:: by Mark King ::
At the beginning of April I revisited Nassau as a participating artist in Transforming Spaces. Last month the festival celebrated its 10th year and has become the Bahamas’ biggest contemporary art event. The main feature of Transforming Spaces is its island-wide guided bus tour of participating art spaces. This year’s theme was Water. At each stop the respective exhibition’s curator and available artists discuss their exhibited work and provide a glimpse into their artistic practice.
My work was shown in the Liquid Courage Gallery’s “After the Flood” exhibition, curated by Holly Bynoe. I presented “Knightian Uncertainty,” an installation consisting of tiled screen-prints serving as wallpaper in addition to four hand-painted framed panels. The patterned wallpaper depicts the coded representation of the phrase, Knightian Uncertainty, and the framed panels its maritime flag equivalent. When combined, these patterns trigger an anomalous optical illusion, which tricks the viewer into seeing part of the pattern move in the opposite direction to the neighboring design. Knightian Uncertainty speaks to my creative process and how it relates metaphorically to motion sickness experienced while floating in the sea.
A small but significant part of my childhood was spent in Nassau, Bahamas. From ’91 to ‘95 Cable Beach and Skyline Drive were home. Nassau is where I took my first art class. Sue Bennett-Williams taught us. We called ourselves the After School Gang. I attended Queen’s College on Village Road. My neighborhood crew played pickup baseball. We kept stats. It was an enriching four years- a time in my life I hadn’t looked back on much until recently.
Nassau was too damn hot to be walking around in a long sleeved button up at midday, but I didn’t care. I was focused. At least I had on shorts and my white camper hat. A paper bag clutched in my non-dominant hand, contained a cracked conch burger from Imperial. I found a crate in the corner adjacent to Liquid Courage’s warehouse door and got down to business. This moment was 10 years in the making. In between bites I looked up to see Heino Schmid and my host Blue Curry putting in work on their collaborative installation “The Reef.” James Cooper was in town a few days prior creating with Blue and Heino and it was now up to them to complete the dynamic piece.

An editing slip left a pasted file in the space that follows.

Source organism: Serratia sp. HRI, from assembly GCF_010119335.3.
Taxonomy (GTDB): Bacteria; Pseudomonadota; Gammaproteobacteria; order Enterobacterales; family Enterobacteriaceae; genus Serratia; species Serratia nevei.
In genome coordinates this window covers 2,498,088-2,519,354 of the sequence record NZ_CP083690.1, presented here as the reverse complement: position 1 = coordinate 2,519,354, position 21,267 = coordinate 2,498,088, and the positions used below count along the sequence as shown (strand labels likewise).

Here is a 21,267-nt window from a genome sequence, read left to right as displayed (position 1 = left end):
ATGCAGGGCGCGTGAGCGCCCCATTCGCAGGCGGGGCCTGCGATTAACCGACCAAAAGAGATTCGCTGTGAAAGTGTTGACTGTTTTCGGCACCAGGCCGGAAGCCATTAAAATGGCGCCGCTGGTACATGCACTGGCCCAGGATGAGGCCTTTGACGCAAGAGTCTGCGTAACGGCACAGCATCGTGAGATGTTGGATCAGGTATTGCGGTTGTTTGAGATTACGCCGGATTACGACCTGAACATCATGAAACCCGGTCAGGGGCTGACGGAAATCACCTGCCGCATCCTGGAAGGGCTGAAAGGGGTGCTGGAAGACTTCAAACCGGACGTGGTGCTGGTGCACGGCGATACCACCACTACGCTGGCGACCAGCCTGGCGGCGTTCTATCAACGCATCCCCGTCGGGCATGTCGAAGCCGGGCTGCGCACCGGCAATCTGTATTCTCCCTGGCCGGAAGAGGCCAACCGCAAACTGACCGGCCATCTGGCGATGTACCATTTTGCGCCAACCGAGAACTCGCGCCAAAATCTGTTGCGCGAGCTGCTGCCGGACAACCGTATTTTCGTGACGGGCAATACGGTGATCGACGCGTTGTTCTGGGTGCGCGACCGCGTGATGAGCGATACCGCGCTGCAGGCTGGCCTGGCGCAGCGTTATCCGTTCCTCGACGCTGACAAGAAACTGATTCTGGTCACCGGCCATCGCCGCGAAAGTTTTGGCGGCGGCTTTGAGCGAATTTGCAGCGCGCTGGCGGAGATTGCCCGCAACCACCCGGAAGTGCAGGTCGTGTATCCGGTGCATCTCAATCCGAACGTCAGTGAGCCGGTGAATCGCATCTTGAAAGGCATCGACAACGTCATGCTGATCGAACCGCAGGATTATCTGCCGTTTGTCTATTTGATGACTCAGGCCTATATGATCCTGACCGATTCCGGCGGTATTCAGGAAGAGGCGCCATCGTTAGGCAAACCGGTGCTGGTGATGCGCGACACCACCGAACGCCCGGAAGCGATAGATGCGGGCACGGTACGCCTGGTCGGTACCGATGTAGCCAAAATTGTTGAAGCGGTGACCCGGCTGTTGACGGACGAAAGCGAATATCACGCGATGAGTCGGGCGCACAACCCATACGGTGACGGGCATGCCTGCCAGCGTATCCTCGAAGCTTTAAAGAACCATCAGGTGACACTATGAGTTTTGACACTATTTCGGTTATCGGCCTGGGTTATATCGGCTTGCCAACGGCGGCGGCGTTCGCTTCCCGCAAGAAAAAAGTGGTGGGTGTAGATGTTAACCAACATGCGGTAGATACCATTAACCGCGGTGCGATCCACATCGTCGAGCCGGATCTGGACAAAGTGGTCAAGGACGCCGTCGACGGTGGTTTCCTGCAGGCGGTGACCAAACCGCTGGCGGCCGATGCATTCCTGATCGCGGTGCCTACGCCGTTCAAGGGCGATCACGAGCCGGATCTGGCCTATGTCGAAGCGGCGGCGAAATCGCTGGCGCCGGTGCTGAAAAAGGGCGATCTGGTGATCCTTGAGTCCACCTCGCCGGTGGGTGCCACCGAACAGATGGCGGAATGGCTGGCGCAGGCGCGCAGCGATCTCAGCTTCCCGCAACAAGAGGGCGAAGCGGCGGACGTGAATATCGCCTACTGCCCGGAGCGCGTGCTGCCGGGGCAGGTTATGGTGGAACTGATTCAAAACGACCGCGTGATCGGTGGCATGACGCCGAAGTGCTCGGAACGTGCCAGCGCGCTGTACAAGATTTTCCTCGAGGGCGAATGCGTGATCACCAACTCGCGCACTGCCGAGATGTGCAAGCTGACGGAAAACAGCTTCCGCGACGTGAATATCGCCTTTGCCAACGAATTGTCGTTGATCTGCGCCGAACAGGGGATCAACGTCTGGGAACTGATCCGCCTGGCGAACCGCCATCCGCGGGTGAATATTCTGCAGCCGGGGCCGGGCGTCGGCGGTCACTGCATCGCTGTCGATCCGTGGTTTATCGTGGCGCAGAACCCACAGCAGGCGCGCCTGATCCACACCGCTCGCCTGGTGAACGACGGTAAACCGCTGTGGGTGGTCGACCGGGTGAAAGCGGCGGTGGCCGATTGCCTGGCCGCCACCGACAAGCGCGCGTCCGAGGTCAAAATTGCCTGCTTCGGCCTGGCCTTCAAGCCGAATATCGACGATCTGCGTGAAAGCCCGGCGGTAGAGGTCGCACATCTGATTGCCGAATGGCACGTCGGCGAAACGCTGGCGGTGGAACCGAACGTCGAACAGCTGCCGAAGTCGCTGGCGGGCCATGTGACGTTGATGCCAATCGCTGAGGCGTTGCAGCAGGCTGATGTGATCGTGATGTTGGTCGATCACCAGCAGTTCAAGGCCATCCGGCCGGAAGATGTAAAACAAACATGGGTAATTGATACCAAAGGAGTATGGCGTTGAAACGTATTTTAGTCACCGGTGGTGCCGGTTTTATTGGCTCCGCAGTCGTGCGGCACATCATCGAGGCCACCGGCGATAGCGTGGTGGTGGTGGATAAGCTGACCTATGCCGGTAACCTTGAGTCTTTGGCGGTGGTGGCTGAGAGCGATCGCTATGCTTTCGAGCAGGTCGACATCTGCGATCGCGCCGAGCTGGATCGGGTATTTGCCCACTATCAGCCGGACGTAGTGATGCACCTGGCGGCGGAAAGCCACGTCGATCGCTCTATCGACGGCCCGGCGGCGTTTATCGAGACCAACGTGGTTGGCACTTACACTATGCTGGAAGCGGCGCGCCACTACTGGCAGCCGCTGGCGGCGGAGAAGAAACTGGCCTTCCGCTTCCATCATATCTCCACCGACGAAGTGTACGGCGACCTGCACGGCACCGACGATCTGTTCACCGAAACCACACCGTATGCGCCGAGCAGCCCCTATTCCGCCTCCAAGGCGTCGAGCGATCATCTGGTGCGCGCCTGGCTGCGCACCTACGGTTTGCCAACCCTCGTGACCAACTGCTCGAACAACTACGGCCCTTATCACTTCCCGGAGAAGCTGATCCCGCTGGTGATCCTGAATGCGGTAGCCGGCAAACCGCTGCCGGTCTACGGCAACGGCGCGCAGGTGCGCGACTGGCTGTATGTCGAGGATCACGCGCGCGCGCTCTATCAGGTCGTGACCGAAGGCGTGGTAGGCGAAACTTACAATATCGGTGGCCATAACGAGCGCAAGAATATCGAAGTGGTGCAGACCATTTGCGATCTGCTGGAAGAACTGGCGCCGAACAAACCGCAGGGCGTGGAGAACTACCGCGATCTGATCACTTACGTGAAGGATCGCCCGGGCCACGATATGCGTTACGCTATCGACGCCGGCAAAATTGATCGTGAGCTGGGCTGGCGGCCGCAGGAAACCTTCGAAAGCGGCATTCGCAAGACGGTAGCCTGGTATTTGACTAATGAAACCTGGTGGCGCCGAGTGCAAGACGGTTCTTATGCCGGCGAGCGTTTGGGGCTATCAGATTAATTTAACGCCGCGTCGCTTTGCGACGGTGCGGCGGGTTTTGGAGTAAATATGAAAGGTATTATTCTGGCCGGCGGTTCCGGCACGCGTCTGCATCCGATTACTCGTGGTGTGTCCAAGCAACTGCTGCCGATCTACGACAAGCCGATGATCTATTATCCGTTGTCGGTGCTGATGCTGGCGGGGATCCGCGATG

Blue handed me his car key after drawing a detailed map on a paper shopping bag with directions to a business off of East Bay street. The previous night I had met Dylan Rapillard, Bahamian artist, curator and master printer who invited me to see the operation over at Bahama Hand Prints on Okra Hill. The midday sun still sat high in the sky but there was finally a breeze to speak of now that I was in motion. The ride was smooth, save for the taxi van and silver Honda Accord blasting Rick Ross that cut me off on Shirley street with zero warning. The streets were bright and vivid. Fourth dimensional even. Each corner and storefront was competing for my attention. I was even able to find my way back on track after a wrong turn. I often flip between crediting my decent sense of direction and an outdated fuzzy cognitive map for steering me in the right direction.
My recent visit to Nassau was a revelatory experience. One that was overwhelming at times. The positive energy was infectious and the inspiring conversations went on forever. The artistic output was amazing. There were way too many stand out pieces from great thinkers and doers to list in this post. I weaved between old friends from my childhood, new-ish friends from residencies and exhibitions past and the brand new faces belonging to the artists, curators, visitors, and supporters of Transforming Spaces 2014.
I doubt the same results would have been achievable at an earlier stage of my life; even four years ago to be honest. It comes down to the timing in my development and the supplied context being spot on. I left Nassau with an evolved understanding of my relationship with New Providence and in-turn a stronger bond with the Caribbean. I must go back soon. For the obvious reasons. Five days only allowed for me to scratch the surface. Plus I totally forgot to order Bertha’s Go-Go Ribs.
Mark King is a multidisciplinary Barbadian visual artist who explores archetypes and social norms. Interested in notions of topography and megalography, Mark makes coded, often-satirical work that highlight social phenomena. instagram: @markkingismarkings